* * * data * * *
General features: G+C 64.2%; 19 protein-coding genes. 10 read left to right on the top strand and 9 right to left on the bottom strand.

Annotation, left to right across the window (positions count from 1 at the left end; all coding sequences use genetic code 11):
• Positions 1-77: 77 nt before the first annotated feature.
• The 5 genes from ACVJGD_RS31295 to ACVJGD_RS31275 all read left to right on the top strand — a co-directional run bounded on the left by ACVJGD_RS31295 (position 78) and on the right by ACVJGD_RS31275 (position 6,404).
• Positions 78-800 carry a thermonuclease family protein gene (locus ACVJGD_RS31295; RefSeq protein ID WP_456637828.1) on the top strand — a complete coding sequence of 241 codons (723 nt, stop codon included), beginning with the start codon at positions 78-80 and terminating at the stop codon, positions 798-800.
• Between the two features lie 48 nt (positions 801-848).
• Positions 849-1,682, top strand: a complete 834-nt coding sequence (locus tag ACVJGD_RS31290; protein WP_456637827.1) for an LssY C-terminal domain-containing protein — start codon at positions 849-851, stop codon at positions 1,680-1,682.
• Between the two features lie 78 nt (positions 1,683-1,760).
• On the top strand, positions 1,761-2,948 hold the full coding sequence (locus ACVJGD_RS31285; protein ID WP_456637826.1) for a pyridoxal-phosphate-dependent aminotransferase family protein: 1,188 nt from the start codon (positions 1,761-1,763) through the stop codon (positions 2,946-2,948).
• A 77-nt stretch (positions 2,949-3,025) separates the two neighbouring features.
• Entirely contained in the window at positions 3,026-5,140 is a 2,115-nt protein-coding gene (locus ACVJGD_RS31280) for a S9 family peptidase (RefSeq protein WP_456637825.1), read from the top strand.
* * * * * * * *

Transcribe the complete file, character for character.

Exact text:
General features: G+C 64.2%; 19 protein-coding genes. 10 read left to right on the top strand and 9 right to left on the bottom strand.

Annotation, left to right across the window (positions count from 1 at the left end; all coding sequences use genetic code 11):
• Positions 1-77: 77 nt before the first annotated feature.
• The 5 genes from ACVJGD_RS31295 to ACVJGD_RS31275 all read left to right on the top strand — a co-directional run bounded on the left by ACVJGD_RS31295 (position 78) and on the right by ACVJGD_RS31275 (position 6,404).
• Positions 78-800 carry a thermonuclease family protein gene (locus ACVJGD_RS31295; RefSeq protein ID WP_456637828.1) on the top strand — a complete coding sequence of 241 codons (723 nt, stop codon included), beginning with the start codon at positions 78-80 and terminating at the stop codon, positions 798-800.
• Between the two features lie 48 nt (positions 801-848).
• Positions 849-1,682, top strand: a complete 834-nt coding sequence (locus tag ACVJGD_RS31290; protein WP_456637827.1) for an LssY C-terminal domain-containing protein — start codon at positions 849-851, stop codon at positions 1,680-1,682.
• Between the two features lie 78 nt (positions 1,683-1,760).
• On the top strand, positions 1,761-2,948 hold the full coding sequence (locus ACVJGD_RS31285; protein ID WP_456637826.1) for a pyridoxal-phosphate-dependent aminotransferase family protein: 1,188 nt from the start codon (positions 1,761-1,763) through the stop codon (positions 2,946-2,948).
• A 77-nt stretch (positions 2,949-3,025) separates the two neighbouring features.
• Entirely contained in the window at positions 3,026-5,140 is a 2,115-nt protein-coding gene (locus ACVJGD_RS31280) for a S9 family peptidase (RefSeq protein WP_456637825.1), read from the top strand.